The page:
DJ Vadim / Katrina Blackstone

Double Sided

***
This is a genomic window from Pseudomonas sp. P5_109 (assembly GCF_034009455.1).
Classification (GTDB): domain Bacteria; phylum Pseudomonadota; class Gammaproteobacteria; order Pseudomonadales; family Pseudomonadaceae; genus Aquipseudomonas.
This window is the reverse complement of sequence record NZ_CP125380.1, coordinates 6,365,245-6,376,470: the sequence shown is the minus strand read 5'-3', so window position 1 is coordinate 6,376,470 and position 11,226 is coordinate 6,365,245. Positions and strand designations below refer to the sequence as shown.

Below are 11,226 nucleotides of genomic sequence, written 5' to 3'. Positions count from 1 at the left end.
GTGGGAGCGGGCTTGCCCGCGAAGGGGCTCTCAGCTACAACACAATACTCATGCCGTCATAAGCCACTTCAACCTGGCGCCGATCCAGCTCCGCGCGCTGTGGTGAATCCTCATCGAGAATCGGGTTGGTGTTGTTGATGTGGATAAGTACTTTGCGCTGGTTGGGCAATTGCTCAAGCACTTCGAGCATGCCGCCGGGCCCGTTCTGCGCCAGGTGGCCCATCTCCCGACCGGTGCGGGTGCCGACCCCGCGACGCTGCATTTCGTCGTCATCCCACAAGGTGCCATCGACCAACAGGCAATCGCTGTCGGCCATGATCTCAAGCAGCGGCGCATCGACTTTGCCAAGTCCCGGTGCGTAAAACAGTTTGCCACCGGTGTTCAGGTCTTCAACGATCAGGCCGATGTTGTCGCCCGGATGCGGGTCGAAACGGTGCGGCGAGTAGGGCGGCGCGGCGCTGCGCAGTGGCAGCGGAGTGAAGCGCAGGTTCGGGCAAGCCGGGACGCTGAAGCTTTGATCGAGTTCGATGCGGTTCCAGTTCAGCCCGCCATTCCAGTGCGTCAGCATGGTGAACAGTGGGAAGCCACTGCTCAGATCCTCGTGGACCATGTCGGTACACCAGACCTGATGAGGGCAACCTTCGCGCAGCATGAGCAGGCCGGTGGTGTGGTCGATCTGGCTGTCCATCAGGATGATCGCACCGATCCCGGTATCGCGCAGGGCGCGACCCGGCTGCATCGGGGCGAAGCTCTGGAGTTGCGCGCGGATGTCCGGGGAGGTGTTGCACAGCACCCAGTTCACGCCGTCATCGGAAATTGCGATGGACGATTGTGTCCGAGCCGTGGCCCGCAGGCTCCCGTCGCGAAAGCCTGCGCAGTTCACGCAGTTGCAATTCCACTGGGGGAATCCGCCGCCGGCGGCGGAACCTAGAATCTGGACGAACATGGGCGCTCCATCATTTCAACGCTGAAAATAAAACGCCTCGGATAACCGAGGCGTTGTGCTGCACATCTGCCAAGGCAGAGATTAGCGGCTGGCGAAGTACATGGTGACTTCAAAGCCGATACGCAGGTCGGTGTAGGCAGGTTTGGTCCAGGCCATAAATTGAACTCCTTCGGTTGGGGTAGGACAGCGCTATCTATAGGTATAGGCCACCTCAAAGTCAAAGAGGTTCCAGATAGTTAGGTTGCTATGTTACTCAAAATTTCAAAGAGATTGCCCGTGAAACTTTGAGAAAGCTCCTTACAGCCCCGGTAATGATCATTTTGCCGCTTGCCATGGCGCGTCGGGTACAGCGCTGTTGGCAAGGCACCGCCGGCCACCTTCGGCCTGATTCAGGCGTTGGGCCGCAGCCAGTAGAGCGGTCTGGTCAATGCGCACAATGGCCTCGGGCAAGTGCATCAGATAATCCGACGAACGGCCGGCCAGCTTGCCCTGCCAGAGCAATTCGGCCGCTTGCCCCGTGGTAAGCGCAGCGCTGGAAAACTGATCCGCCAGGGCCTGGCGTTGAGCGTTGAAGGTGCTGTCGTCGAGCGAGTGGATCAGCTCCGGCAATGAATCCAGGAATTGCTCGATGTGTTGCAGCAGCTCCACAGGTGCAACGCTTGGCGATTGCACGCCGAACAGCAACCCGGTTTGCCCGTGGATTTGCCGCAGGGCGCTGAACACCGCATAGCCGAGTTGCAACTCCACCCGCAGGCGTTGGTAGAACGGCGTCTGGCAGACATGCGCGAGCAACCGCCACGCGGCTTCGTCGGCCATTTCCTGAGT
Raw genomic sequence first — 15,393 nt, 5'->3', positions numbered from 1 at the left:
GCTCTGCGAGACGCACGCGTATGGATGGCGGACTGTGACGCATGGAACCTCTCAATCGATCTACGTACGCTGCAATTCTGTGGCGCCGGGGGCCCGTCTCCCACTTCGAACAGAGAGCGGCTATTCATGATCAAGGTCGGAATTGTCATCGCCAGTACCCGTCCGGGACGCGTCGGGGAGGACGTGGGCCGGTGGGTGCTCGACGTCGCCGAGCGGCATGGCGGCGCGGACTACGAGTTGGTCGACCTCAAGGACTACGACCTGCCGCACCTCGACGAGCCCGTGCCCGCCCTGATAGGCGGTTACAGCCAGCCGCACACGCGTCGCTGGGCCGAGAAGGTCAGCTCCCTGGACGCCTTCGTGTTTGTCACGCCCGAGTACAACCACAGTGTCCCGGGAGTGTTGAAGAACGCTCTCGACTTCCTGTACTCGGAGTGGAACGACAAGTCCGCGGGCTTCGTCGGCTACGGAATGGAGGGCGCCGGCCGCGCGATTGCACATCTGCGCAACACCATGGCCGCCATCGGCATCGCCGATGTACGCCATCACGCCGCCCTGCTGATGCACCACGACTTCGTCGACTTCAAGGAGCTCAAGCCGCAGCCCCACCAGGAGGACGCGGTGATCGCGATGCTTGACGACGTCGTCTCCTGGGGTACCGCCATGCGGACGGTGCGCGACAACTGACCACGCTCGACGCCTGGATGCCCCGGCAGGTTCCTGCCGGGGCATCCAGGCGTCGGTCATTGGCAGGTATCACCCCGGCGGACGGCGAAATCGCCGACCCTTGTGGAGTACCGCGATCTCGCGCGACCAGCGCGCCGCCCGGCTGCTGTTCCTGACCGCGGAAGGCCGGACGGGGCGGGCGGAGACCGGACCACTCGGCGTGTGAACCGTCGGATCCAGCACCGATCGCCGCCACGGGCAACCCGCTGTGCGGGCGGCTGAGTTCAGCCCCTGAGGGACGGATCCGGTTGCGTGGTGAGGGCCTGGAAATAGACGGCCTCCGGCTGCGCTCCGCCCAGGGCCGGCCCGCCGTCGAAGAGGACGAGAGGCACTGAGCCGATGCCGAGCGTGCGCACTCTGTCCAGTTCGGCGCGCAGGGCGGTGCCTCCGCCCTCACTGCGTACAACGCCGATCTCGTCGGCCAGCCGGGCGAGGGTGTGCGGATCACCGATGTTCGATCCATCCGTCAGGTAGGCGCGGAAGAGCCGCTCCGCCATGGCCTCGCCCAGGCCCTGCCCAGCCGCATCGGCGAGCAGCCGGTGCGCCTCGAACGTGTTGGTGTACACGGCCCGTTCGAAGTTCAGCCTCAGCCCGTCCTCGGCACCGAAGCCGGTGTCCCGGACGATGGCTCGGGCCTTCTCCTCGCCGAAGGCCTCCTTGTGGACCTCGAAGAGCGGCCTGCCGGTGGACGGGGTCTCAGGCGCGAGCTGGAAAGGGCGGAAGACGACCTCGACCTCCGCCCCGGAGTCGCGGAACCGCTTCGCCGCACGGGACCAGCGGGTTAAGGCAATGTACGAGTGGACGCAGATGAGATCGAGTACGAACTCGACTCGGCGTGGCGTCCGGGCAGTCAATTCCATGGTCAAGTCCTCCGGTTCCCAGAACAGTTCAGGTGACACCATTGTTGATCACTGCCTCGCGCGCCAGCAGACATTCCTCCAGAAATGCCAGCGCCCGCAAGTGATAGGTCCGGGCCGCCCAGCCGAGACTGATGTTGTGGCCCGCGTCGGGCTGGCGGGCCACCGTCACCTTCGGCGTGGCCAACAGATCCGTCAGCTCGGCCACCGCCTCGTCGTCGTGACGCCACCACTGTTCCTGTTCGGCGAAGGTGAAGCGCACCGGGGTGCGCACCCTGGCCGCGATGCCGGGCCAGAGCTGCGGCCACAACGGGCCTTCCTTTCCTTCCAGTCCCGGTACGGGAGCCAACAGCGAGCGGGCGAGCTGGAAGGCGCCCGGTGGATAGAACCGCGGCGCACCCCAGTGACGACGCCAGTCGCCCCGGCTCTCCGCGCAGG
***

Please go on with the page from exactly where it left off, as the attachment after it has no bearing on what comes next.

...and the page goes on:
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The back cover of Russian breakbeat master DJ Vadim's 1997 remix collection U.S.S.R. Reconstruction contained a plea to "Support the Stop R'n'B Killing Hip Hop Movement." Two decades later, the older, wiser Vadim has long since grown out of his previous mindset, as much of his post-Ninja Tune output has tended toward soul, funk, and reggae rather than the abstract breaks and experimental hip-hop of his earlier work. 2017 effort Double Sided is a full-length collaboration with Katrina Blackstone, an American pop-soul singer who previously contributed smooth, sassy vocals to Vadim's 2014 ragga bashment Dubcatcher. The duo somewhat resemble an electro-charged version of reggae-informed indie pop duo Wild Belle, delivering sweet, yearning tunes with summery, feel-good grooves. Blackstone is a remarkably strong, confident vocalist, and she effortlessly delivers her impassioned lyrics over Vadim's beats, which are minimal enough as to not overpower the vocals, but still vividly detailed. There's a wide range of tempos and styles here, but even the slower, more grinding tracks have as much of a party vibe as the reggae-disco hustles. "Luv 2 Luv" does a lot with nothing more than a heavy funk beat, sparse guitar licks, and Blackstone's commanding vocals. Along with toaster Tiggy Tafari, Blackstone and Vadim rework Dawn Penn's 1994 dancehall classic "You Don't Love Me (No, No, No)" (a remake of her 1967 single "You Don't Love Me," itself based on an earlier American R&B tune), adding Blackstone's sultry taunt of "you crossed the line, boy" at the end. Another highlight is "Been Waiting All Night," which combines mellow, midtempo house beats with slightly chilling '80s synth sweeps. "That's Not Me" is a smooth, empowering jam with Blackstone and guest MC Aima the Dreamer striving to follow their superstar dreams rather than be constrained by common, day-to-day life. "How Long" has a dembow rhythm underpinning sparse rocksteady organ riffs, dancehall chatting, and dubby echo, referencing several generations of reggae while still remaining a tight, focused pop song. Double Sided proves to be an abundantly fruitful collaboration, letting the dynamic Blackstone take the spotlight while Vadim works his magic, providing forward-thinking yet very accessible and inviting production.

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